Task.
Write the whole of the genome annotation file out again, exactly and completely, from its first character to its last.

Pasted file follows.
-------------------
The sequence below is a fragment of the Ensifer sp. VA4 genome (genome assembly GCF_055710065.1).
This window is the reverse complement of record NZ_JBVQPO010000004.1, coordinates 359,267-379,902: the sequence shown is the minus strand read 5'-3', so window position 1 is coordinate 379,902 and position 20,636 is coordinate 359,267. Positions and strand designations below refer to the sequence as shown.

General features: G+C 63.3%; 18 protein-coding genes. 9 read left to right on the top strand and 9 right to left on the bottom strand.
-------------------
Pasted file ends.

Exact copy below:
The sequence below is a fragment of the Ensifer sp. VA4 genome (genome assembly GCF_055710065.1).
This window is the reverse complement of record NZ_JBVQPO010000004.1, coordinates 359,267-379,902: the sequence shown is the minus strand read 5'-3', so window position 1 is coordinate 379,902 and position 20,636 is coordinate 359,267. Positions and strand designations below refer to the sequence as shown.

General features: G+C 63.3%; 18 protein-coding genes. 9 read left to right on the top strand and 9 right to left on the bottom strand.